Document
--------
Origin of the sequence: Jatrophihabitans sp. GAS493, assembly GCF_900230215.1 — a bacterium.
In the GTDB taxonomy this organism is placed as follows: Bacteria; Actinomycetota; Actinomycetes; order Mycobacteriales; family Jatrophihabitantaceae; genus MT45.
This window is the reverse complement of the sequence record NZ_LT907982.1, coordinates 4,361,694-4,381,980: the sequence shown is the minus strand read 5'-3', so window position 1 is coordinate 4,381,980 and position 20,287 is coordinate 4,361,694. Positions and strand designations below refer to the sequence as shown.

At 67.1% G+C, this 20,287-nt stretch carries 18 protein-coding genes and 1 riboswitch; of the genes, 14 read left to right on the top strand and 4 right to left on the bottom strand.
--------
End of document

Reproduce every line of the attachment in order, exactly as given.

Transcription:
Origin of the sequence: Jatrophihabitans sp. GAS493, assembly GCF_900230215.1 — a bacterium.
In the GTDB taxonomy this organism is placed as follows: Bacteria; Actinomycetota; Actinomycetes; order Mycobacteriales; family Jatrophihabitantaceae; genus MT45.
This window is the reverse complement of the sequence record NZ_LT907982.1, coordinates 4,361,694-4,381,980: the sequence shown is the minus strand read 5'-3', so window position 1 is coordinate 4,381,980 and position 20,287 is coordinate 4,361,694. Positions and strand designations below refer to the sequence as shown.

At 67.1% G+C, this 20,287-nt stretch carries 18 protein-coding genes and 1 riboswitch; of the genes, 14 read left to right on the top strand and 4 right to left on the bottom strand.